Kim North: Advice market regulation needs to go back to basics

Kim North

When it comes to setting up your stall to sell products or services, the “seven Ps” of marketing should always be followed. These are: price, promotion, people, physical environment, process, product and place.

The stalls of the pension policymakers do not appear to be taking these principles into account. Take, for example, the idea of secondary annuities, which was first mentioned in March 2015 by then-chancellor George Osborne as part of the pension freedoms.

The government confirmed the plans would go ahead in April. But last week it scrapped the idea altogether citing “the consumer protections required could undermine the market’s development”.

In this case, little regard was given to the physical environment principle. If detailed analysis was undertaken early on about what would actually happen when the annuity freedoms were launched, this U-turn would never have occurred.

As the FCA encourages us all to innovate and join free from reprisal in sandboxes, I feel sorry for those who tried to do so in the secondary annuity space. Who can blame them for forging ahead as secondary legislation was written and published.

It is hard enough to be innovative while keeping compliant to the FCA’s conduct of business rules that have become more prescriptive year by year, let alone having to guess if announced changes are going to go ahead.

Meanwhile, the marketing principles for guidance provided by Pension Wise could have given more regard to the product point. A recent survey found half the customers that make an appointment with the organisation do so to get a specific recommendation on what to do with their pension pot, despite this being outside its remit.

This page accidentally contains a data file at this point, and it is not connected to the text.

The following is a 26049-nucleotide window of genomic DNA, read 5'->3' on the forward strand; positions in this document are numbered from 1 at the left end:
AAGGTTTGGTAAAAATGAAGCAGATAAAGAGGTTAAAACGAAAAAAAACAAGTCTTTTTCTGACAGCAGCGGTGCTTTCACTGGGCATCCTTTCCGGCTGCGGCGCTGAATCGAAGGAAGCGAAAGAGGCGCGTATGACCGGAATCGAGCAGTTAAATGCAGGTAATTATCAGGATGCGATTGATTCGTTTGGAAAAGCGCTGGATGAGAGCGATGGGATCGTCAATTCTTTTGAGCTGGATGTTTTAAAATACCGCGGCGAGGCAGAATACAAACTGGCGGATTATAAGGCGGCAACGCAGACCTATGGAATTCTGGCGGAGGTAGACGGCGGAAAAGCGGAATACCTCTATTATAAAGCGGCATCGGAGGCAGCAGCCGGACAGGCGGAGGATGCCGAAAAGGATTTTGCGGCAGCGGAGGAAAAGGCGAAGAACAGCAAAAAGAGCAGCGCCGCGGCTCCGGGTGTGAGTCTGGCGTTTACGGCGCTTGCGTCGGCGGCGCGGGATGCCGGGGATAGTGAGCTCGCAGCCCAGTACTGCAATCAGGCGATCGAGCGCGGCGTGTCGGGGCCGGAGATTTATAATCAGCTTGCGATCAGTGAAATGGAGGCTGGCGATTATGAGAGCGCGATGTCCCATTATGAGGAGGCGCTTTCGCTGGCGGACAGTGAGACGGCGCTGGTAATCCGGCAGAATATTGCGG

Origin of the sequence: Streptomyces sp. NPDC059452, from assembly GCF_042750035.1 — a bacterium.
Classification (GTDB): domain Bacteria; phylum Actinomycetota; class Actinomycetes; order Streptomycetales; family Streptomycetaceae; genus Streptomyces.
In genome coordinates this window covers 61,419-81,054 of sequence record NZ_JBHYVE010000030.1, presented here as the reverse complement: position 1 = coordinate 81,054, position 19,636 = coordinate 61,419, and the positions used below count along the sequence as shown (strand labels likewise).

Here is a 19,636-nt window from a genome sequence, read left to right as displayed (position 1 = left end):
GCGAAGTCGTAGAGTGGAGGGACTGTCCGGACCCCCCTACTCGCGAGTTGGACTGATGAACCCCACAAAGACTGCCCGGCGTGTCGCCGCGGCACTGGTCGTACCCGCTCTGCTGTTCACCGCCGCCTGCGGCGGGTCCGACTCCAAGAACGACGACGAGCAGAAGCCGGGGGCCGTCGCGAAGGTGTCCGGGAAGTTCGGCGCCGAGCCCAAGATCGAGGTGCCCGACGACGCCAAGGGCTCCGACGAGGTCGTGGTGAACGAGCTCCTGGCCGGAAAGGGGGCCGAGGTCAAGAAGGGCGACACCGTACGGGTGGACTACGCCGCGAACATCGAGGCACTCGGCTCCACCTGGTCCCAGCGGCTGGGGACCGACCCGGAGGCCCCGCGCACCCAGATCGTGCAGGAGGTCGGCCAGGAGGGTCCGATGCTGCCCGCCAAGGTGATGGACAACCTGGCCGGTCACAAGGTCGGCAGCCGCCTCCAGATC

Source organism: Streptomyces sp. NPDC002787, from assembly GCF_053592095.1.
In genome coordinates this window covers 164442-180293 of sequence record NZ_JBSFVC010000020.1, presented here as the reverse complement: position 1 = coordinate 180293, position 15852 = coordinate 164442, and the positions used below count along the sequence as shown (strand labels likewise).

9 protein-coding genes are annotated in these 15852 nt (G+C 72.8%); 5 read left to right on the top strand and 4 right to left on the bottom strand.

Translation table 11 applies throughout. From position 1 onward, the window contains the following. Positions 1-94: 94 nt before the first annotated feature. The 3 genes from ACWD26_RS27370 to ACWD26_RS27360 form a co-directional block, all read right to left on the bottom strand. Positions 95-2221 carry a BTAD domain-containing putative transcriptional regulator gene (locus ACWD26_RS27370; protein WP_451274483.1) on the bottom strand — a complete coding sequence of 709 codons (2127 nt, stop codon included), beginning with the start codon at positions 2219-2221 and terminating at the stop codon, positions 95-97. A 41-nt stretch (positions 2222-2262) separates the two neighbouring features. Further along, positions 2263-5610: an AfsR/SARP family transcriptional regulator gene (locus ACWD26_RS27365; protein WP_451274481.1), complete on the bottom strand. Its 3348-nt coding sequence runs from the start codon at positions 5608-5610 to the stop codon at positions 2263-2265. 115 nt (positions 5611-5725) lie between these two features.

So while we wait for the Government to replace the statutory guidance providers I urge the powers that be to take the seven Ps into account – before millions more pounds go down the drain.

Consumers want product advice at a small price (say, £150) and delivered in a way that suits them, such as Skype, by good, technical, polite people. And why do I suggest a price? Well, marketing experts know that, when a price is attached to something, it becomes an important decision and more time and care is provided searching for value.

As Warren Buffet once said “price is what you pay; value is what you get”. I have always thought free advice devalues any promotion. A tiered advice service is needed: product advice paid for, debt and guidance free.

The service should be controlled with the early adoption of the Mifid II requirement to record telephone and online calls. Advisers are found to be more compliant when having to record calls and online messaging (no surprise there) and consumers cannot run to the ombudsman saying they were not told an important fact about investing.

Many technology firms have the recording kits all ready to launch; some of which is very impressive. The seven Ps and great technology is a sure fire way to business success.

Kim North is managing director at Technology & Technical